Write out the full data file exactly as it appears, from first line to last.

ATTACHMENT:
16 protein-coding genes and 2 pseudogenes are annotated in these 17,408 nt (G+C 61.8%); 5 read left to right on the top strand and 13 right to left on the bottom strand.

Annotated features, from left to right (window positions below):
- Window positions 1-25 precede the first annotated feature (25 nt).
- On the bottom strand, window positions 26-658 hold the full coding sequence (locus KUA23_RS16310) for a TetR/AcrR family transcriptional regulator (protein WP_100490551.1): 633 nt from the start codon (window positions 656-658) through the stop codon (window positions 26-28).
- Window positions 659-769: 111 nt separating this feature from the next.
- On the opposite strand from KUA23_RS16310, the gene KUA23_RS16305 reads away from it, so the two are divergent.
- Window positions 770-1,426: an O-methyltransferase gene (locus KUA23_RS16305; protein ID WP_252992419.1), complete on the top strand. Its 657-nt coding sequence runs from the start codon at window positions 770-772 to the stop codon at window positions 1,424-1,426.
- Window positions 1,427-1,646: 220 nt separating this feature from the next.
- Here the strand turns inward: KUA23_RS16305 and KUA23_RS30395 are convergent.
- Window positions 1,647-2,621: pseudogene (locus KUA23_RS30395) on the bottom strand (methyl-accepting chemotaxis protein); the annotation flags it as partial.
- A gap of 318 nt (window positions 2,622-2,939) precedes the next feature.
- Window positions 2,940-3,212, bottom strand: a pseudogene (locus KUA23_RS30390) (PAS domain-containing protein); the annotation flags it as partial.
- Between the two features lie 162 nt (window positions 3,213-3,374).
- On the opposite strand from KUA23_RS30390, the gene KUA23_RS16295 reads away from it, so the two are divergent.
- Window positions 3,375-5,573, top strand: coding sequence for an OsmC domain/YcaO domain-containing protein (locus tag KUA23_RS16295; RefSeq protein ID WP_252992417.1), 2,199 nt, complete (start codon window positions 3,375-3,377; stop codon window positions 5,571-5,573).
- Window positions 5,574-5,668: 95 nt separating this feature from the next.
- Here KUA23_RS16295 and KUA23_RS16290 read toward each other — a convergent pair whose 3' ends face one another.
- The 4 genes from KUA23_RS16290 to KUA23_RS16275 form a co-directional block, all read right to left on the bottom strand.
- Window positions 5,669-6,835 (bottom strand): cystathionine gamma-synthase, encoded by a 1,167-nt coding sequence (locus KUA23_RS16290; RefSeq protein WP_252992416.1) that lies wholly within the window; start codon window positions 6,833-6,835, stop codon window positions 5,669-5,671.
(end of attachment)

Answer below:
16 protein-coding genes and 2 pseudogenes are annotated in these 17,408 nt (G+C 61.8%); 5 read left to right on the top strand and 13 right to left on the bottom strand.

Annotated features, from left to right (window positions below):
- Window positions 1-25 precede the first annotated feature (25 nt).
- On the bottom strand, window positions 26-658 hold the full coding sequence (locus KUA23_RS16310) for a TetR/AcrR family transcriptional regulator (protein WP_100490551.1): 633 nt from the start codon (window positions 656-658) through the stop codon (window positions 26-28).
- Window positions 659-769: 111 nt separating this feature from the next.
- On the opposite strand from KUA23_RS16310, the gene KUA23_RS16305 reads away from it, so the two are divergent.
- Window positions 770-1,426: an O-methyltransferase gene (locus KUA23_RS16305; protein ID WP_252992419.1), complete on the top strand. Its 657-nt coding sequence runs from the start codon at window positions 770-772 to the stop codon at window positions 1,424-1,426.
- Window positions 1,427-1,646: 220 nt separating this feature from the next.
- Here the strand turns inward: KUA23_RS16305 and KUA23_RS30395 are convergent.
- Window positions 1,647-2,621: pseudogene (locus KUA23_RS30395) on the bottom strand (methyl-accepting chemotaxis protein); the annotation flags it as partial.
- A gap of 318 nt (window positions 2,622-2,939) precedes the next feature.
- Window positions 2,940-3,212, bottom strand: a pseudogene (locus KUA23_RS30390) (PAS domain-containing protein); the annotation flags it as partial.
- Between the two features lie 162 nt (window positions 3,213-3,374).
- On the opposite strand from KUA23_RS30390, the gene KUA23_RS16295 reads away from it, so the two are divergent.
- Window positions 3,375-5,573, top strand: coding sequence for an OsmC domain/YcaO domain-containing protein (locus tag KUA23_RS16295; RefSeq protein ID WP_252992417.1), 2,199 nt, complete (start codon window positions 3,375-3,377; stop codon window positions 5,571-5,573).
- Window positions 5,574-5,668: 95 nt separating this feature from the next.
- Here KUA23_RS16295 and KUA23_RS16290 read toward each other — a convergent pair whose 3' ends face one another.
- The 4 genes from KUA23_RS16290 to KUA23_RS16275 form a co-directional block, all read right to left on the bottom strand.
- Window positions 5,669-6,835 (bottom strand): cystathionine gamma-synthase, encoded by a 1,167-nt coding sequence (locus KUA23_RS16290; RefSeq protein WP_252992416.1) that lies wholly within the window; start codon window positions 6,833-6,835, stop codon window positions 5,669-5,671.